|Location||813–817 SW Alder Street|
|Area||less than one acre|
|Built by||Hurley-Mason Company|
|Architect||Doyle, Patterson & Beach|
|Architectural style||Late 19th and Early 20th Century American Movements, Commercial|
|NRHP reference No.||14000482|
|Added to NRHP||August 8, 2014|
The Woodlark Building is a historic commercial building in downtown Portland, Oregon, United States that is listed on the National Register of Historic Places. The nine-story building was designed by Doyle, Patterson & Beach, and constructed in 1911–12. It has been described as "one of Portland's earliest commercial skyscrapers". From its completion until 1924, it was the headquarters of two jointly owned and very similarly named pharmaceutical companies based in Portland, the retail Woodard, Clarke & Company, and the wholesale Clarke-Woodward Company. It was converted into an office building in 1924. The retail space on the ground floor, mezzanine and basement has held a variety of businesses, in succession over the building's history, among the longest-lasting ones being a drugstore (1912–1927), a Sherman Clay piano and music store (1930–1974), and an independent shoe store (2000–2016).
In 2015, new owners announced plans to join the building to the adjacent Cornelius Hotel (a former hotel) and convert the two buildings into a hotel, with around 150 rooms. The new hotel is named The Woodlark and opened in December 2018.
Background and etymology
The building was constructed as the new headquarters for the Portland-based retail and wholesale pharmaceutical companies owned by Louis G. Clarke (1855–1943) and William W. Woodward (1863–1940), and its name – originally written as "Wood-Lark" Building – was formed by combining parts of the two men's names. (The partners had employed the same practice when naming the 1907 building which previously served as their headquarters, the Cla-Wood Building, or Clawood Building, at Northwest 9th and Hoyt.: 9 That building was listed on the National Register in 1989, as the Clarke–Woodward Drug Company Building, but was later demolished and was delisted in 2000.)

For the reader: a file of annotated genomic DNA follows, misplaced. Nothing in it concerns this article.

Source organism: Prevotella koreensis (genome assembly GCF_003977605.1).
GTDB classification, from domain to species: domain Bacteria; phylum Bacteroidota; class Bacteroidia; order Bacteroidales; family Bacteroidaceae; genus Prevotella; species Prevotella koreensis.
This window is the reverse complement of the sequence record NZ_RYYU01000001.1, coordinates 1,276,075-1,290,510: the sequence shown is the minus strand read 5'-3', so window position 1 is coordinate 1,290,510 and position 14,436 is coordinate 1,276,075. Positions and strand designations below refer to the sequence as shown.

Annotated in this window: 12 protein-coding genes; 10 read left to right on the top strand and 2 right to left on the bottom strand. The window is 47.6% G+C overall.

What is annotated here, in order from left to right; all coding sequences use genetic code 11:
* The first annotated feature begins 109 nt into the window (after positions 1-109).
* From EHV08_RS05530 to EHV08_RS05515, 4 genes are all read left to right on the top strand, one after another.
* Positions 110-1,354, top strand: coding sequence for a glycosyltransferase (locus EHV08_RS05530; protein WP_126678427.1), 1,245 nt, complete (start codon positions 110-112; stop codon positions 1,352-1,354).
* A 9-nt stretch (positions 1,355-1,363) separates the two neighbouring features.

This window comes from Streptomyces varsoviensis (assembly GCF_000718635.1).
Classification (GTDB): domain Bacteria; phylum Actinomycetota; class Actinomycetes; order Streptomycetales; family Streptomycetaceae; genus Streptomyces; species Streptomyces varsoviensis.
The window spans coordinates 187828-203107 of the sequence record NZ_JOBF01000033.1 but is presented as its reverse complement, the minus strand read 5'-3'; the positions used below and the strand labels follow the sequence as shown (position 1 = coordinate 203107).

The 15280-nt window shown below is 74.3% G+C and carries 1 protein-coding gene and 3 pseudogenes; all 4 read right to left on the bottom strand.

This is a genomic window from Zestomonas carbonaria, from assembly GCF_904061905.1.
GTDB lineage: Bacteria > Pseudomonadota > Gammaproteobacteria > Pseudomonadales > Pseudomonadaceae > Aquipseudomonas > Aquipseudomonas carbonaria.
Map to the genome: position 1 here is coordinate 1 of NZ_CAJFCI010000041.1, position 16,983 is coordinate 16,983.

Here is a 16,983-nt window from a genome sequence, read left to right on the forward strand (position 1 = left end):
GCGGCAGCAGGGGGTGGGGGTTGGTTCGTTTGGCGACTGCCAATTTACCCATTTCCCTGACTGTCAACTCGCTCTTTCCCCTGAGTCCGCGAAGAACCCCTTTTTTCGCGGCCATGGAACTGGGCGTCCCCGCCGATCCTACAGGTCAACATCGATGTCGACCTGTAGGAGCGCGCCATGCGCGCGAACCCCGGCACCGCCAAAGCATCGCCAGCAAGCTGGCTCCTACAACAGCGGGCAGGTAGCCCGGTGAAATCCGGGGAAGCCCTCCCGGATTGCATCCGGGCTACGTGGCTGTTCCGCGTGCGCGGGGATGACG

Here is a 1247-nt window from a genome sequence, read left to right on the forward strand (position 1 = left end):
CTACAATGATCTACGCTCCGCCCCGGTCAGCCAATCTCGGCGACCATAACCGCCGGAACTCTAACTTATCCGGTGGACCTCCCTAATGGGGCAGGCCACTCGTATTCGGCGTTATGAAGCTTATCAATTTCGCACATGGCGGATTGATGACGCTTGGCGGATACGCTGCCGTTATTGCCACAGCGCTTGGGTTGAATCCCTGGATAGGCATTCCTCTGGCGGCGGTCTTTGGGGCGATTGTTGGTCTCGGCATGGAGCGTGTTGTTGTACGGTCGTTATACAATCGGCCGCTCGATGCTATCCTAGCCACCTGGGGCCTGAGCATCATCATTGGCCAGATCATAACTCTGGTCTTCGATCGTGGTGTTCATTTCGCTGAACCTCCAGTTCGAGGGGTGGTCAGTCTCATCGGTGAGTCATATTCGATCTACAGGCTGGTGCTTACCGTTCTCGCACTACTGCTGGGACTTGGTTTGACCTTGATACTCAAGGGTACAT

The retail operation had been established in 1880 and formally incorporated in 1900 as Woodard, Clarke & Company, from a partnership between Louis Clarke and Charles H. Woodard, who retired from the business in 1904. In 1906, Clarke formed a new partnership with William Woodward, who had already been working for the company since 1882, to establish a wholesale drug business. The close similarity of the last names of Clarke's two successive partners has fostered confusion at times, compounded by the fact that the retail business continued to use the name Woodard, Clarke & Co. long after Charles Woodard's retirement, while the younger wholesale business carried the name Clarke-Woodward Company, using William Woodward's name, and the two jointly owned companies operated concurrently.: 8–9